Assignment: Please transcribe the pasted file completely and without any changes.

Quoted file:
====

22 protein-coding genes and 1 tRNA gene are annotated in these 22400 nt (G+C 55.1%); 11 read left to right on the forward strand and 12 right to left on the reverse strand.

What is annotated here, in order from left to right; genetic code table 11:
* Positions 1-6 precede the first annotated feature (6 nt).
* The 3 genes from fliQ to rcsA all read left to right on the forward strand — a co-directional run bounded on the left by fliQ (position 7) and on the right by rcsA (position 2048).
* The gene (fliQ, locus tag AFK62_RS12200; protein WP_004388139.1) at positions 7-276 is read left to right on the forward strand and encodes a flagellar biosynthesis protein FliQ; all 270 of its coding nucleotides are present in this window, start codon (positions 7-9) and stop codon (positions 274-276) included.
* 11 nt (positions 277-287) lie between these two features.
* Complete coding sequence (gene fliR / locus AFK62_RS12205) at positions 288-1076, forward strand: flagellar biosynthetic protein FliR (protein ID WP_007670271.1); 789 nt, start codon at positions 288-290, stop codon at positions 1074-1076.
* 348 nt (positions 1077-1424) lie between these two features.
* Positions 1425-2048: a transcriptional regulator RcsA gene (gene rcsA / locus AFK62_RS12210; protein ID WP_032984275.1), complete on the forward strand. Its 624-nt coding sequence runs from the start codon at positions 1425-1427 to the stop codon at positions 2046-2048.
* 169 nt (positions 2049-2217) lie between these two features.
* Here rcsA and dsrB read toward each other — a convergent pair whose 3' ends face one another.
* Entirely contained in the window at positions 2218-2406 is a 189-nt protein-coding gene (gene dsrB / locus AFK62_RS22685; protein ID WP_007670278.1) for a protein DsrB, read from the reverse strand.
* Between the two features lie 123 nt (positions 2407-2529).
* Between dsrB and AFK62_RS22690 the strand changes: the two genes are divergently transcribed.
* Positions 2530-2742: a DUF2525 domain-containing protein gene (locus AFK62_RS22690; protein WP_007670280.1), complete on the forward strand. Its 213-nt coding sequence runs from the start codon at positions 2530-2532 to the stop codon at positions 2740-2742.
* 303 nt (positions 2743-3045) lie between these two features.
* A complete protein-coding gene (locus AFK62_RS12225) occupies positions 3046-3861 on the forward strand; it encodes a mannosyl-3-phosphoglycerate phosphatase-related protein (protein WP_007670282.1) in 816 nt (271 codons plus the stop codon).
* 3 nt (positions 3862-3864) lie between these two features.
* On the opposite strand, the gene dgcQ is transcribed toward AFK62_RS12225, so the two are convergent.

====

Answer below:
22 protein-coding genes and 1 tRNA gene are annotated in these 22400 nt (G+C 55.1%); 11 read left to right on the forward strand and 12 right to left on the reverse strand.

What is annotated here, in order from left to right; genetic code table 11:
* Positions 1-6 precede the first annotated feature (6 nt).
* The 3 genes from fliQ to rcsA all read left to right on the forward strand — a co-directional run bounded on the left by fliQ (position 7) and on the right by rcsA (position 2048).
* The gene (fliQ, locus tag AFK62_RS12200; protein WP_004388139.1) at positions 7-276 is read left to right on the forward strand and encodes a flagellar biosynthesis protein FliQ; all 270 of its coding nucleotides are present in this window, start codon (positions 7-9) and stop codon (positions 274-276) included.
* 11 nt (positions 277-287) lie between these two features.
* Complete coding sequence (gene fliR / locus AFK62_RS12205) at positions 288-1076, forward strand: flagellar biosynthetic protein FliR (protein ID WP_007670271.1); 789 nt, start codon at positions 288-290, stop codon at positions 1074-1076.
* 348 nt (positions 1077-1424) lie between these two features.
* Positions 1425-2048: a transcriptional regulator RcsA gene (gene rcsA / locus AFK62_RS12210; protein ID WP_032984275.1), complete on the forward strand. Its 624-nt coding sequence runs from the start codon at positions 1425-1427 to the stop codon at positions 2046-2048.
* 169 nt (positions 2049-2217) lie between these two features.
* Here rcsA and dsrB read toward each other — a convergent pair whose 3' ends face one another.
* Entirely contained in the window at positions 2218-2406 is a 189-nt protein-coding gene (gene dsrB / locus AFK62_RS22685; protein ID WP_007670278.1) for a protein DsrB, read from the reverse strand.
* Between the two features lie 123 nt (positions 2407-2529).
* Between dsrB and AFK62_RS22690 the strand changes: the two genes are divergently transcribed.
* Positions 2530-2742: a DUF2525 domain-containing protein gene (locus AFK62_RS22690; protein WP_007670280.1), complete on the forward strand. Its 213-nt coding sequence runs from the start codon at positions 2530-2532 to the stop codon at positions 2740-2742.
* 303 nt (positions 2743-3045) lie between these two features.
* A complete protein-coding gene (locus AFK62_RS12225) occupies positions 3046-3861 on the forward strand; it encodes a mannosyl-3-phosphoglycerate phosphatase-related protein (protein WP_007670282.1) in 816 nt (271 codons plus the stop codon).
* 3 nt (positions 3862-3864) lie between these two features.
* On the opposite strand, the gene dgcQ is transcribed toward AFK62_RS12225, so the two are convergent.